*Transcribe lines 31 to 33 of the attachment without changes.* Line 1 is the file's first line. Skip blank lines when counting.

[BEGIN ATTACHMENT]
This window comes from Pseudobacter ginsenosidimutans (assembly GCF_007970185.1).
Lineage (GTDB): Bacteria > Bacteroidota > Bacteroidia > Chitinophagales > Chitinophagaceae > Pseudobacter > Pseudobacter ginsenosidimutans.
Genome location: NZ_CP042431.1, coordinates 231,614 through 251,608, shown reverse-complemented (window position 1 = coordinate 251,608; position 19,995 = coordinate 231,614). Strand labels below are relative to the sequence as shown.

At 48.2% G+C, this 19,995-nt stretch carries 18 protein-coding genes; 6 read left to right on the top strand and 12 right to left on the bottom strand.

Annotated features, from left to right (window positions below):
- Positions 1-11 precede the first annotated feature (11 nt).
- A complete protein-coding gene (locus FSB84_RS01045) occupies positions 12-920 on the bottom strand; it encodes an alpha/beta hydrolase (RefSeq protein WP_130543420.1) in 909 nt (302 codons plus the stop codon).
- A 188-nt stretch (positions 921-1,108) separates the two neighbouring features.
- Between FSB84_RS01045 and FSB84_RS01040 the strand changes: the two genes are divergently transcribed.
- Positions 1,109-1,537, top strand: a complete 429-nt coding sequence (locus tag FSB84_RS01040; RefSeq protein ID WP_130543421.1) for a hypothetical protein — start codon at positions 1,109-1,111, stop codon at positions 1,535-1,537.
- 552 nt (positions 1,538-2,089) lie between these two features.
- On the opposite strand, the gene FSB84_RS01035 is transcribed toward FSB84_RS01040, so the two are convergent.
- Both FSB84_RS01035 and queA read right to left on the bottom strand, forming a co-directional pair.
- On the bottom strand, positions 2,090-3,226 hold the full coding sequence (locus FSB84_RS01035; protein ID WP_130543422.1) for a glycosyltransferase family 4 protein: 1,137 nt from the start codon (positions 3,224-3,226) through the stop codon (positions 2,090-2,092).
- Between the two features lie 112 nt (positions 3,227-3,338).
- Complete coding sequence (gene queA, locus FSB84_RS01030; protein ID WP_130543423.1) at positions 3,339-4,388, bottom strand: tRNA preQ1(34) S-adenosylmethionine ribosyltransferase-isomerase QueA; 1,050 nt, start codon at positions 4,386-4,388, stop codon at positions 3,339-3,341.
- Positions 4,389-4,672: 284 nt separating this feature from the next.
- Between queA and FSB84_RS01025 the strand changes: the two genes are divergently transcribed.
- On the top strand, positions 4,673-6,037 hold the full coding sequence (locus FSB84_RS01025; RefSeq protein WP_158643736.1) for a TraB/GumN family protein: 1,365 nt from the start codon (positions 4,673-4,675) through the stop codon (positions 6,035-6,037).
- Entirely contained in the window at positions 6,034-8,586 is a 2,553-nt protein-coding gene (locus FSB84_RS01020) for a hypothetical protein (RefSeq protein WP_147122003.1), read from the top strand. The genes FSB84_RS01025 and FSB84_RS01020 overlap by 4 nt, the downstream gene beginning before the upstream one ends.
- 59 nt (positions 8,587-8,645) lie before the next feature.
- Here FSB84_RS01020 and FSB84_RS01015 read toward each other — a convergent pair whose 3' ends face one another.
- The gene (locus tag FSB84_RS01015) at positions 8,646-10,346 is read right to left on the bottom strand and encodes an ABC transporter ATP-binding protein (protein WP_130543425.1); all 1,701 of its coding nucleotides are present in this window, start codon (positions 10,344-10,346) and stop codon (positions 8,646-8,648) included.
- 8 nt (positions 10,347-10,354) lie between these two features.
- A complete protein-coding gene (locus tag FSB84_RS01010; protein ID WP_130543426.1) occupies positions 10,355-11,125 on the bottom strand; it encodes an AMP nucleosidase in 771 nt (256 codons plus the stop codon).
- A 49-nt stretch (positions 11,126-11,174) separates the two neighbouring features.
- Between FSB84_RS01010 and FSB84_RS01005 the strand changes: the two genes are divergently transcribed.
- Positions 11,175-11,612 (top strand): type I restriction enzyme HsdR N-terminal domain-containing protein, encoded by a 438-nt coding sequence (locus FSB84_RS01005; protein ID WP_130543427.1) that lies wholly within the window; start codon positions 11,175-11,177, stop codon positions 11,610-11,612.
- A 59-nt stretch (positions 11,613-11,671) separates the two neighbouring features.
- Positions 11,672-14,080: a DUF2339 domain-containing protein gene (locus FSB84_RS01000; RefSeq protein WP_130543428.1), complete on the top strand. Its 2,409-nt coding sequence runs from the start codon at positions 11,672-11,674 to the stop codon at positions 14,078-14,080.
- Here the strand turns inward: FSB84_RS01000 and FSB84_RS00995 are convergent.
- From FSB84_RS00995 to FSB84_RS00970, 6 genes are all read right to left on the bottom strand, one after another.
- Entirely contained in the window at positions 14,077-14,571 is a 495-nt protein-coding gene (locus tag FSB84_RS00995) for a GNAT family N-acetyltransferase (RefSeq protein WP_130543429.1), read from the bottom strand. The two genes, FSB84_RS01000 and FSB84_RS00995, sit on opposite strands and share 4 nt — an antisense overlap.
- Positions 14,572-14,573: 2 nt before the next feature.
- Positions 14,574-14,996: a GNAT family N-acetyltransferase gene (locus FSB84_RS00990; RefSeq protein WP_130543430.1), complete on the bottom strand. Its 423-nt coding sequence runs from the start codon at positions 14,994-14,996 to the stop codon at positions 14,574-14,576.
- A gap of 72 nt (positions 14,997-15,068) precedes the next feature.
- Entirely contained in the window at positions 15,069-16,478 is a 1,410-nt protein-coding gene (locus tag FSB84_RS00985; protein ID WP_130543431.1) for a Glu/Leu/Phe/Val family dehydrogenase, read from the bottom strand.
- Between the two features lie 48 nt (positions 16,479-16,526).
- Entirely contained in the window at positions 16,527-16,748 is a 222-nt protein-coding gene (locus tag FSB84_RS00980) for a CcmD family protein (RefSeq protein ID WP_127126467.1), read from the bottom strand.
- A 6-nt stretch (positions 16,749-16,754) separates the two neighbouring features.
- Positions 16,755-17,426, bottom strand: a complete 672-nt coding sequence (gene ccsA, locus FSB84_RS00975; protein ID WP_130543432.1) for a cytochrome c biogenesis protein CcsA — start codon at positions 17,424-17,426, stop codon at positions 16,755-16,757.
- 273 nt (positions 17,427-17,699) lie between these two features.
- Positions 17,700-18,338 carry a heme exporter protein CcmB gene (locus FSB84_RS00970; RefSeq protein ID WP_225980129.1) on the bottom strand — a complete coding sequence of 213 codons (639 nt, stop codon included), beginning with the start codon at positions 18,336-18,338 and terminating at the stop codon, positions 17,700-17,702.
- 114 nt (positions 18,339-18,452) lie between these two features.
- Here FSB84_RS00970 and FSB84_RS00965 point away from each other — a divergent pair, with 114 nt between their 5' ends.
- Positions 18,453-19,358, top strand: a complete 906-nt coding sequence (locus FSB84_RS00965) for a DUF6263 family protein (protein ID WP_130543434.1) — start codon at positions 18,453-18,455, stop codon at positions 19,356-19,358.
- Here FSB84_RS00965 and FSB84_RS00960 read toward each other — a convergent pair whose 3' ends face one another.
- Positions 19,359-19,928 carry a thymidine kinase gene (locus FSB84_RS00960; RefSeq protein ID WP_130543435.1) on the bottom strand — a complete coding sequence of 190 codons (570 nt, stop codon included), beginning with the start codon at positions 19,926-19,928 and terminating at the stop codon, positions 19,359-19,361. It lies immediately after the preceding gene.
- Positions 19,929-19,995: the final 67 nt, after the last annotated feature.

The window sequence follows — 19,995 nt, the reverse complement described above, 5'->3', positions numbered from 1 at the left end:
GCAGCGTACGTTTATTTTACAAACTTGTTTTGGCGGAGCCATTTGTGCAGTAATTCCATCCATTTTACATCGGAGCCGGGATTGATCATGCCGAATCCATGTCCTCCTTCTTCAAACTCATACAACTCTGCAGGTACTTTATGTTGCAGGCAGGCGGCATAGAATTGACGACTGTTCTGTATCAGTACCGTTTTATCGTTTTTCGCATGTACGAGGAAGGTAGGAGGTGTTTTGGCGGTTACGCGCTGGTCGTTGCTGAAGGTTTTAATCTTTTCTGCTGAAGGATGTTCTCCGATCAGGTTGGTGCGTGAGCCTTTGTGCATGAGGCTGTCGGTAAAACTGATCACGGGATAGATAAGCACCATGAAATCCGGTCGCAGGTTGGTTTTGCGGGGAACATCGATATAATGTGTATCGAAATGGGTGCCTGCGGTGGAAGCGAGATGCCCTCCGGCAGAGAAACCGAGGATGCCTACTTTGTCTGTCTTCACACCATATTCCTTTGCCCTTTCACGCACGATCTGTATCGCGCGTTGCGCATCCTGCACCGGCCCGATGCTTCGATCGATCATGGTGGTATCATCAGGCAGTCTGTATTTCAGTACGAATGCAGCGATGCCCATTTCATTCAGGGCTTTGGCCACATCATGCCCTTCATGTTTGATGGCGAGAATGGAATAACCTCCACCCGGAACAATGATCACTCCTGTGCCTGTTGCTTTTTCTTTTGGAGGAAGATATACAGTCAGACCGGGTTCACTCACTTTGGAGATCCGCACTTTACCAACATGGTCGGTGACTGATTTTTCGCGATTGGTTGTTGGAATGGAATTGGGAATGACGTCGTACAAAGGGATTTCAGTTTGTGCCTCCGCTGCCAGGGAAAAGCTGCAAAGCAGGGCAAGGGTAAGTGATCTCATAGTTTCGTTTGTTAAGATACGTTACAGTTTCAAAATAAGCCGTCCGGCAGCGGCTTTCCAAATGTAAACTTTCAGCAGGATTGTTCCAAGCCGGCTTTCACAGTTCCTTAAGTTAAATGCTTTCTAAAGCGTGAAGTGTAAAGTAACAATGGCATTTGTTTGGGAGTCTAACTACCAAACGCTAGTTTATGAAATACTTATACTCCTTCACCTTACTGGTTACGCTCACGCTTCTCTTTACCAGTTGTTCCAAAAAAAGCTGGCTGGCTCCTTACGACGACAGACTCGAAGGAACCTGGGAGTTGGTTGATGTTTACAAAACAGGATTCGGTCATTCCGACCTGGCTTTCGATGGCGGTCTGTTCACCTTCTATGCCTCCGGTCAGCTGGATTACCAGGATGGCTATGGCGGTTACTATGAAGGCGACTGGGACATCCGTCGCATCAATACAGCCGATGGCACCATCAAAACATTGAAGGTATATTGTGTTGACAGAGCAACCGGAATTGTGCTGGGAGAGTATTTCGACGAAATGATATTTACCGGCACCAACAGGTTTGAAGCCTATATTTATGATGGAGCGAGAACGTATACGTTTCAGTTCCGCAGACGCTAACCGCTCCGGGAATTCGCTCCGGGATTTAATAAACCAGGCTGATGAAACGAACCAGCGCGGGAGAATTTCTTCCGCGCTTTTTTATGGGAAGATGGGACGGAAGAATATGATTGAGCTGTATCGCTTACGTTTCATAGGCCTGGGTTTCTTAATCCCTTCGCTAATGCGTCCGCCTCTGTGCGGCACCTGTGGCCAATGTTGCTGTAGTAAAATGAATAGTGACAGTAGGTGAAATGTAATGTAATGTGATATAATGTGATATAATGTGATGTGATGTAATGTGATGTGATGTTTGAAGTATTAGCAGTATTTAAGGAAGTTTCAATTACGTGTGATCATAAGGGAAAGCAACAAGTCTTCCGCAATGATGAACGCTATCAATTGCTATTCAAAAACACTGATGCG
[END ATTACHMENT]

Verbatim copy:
- Here the strand turns inward: FSB84_RS01000 and FSB84_RS00995 are convergent.
- From FSB84_RS00995 to FSB84_RS00970, 6 genes are all read right to left on the bottom strand, one after another.
- Entirely contained in the window at positions 14,077-14,571 is a 495-nt protein-coding gene (locus tag FSB84_RS00995) for a GNAT family N-acetyltransferase (RefSeq protein WP_130543429.1), read from the bottom strand. The two genes, FSB84_RS01000 and FSB84_RS00995, sit on opposite strands and share 4 nt — an antisense overlap.